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Bible Dictionaries
Abistobulus

Hastings' Dictionary of the New Testament

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(Ἀριστόβουλος, a Greek name frequently adopted by Romans and Jews, and borne by several members of the Maccabaean and Herodian families)

In Romans 16:10 St. Paul salutes ‘them which are of the household of Aristobulus’ (τοὺς ἐκ τῶν Ἀρισβούλου), i.e. the Christians in his familia or establishment of freedmen and slaves (perhaps known as Aristobuliani, for which the Greek phrase would be equivalent). Lightfoot thinks that Aristobulus was a grandson of Herod the Great, and brother of Agrippa and Herod. This Aristobulus lived and died in Rome in a private station (see Jos. Bellum Judaicum (Josephus) ii. xi. 6, Ant. xx. i. 2). After his death it is supposed that his ‘household’ passed over to the Emperor, but retained the name of their former master. The ‘household of Aristobulus’ would naturally include many Orientals and Jews, and therefore probably some Christians. The name Herodion (q.v. [Note: quod vide, which see.] ), which immediately follows, suggests a connexion with the Herodian dynasty. If Lightfoot is right, the reference to the ‘household of Aristobulus’ is strong evidence for the Roman destination of these salutations. The Christians in the ‘household’ would naturally form one of the distinct communities of which the Church at Rome was apparently made up (cf. Romans 16:11 and the phrases in Romans 16:5-15). We have no knowledge as to whether the master himself was a convert. See Lightfoot, Philippians4, 1878, p. 174f.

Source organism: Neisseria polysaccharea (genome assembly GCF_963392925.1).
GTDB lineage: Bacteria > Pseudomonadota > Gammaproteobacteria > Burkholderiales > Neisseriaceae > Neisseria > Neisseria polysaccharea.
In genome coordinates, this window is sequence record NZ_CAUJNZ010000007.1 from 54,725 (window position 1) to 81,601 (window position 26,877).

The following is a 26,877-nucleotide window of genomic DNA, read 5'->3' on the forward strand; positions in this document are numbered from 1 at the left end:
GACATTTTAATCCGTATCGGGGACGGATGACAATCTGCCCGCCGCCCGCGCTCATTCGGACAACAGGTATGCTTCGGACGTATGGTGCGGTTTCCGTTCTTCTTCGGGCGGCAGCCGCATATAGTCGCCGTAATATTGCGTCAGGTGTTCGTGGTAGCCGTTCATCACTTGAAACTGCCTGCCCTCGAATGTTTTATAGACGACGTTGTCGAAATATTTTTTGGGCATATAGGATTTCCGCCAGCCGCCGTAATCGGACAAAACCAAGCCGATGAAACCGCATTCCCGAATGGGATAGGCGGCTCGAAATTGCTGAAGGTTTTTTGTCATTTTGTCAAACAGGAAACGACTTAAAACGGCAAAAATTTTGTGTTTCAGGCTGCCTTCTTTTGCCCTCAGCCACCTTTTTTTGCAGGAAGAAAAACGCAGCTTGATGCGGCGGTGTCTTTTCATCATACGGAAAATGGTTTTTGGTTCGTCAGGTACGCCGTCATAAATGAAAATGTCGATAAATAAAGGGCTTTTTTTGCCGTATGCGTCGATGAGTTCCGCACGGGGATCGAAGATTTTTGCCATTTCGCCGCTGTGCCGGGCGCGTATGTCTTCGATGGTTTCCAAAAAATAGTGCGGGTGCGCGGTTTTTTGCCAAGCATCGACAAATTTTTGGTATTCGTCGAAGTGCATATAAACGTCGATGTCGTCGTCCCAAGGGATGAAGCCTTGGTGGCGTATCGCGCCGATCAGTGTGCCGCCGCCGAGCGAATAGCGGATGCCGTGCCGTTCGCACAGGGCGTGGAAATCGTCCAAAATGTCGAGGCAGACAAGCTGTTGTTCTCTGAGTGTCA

T. B. Allworthy.

Bibliography Information
Hastings, James. Entry for 'Abistobulus'. Hastings' Dictionary of the New Testament. https://www.studylight.org/​dictionaries/​eng/​hdn/​a/abistobulus.html. 1906-1918.
 
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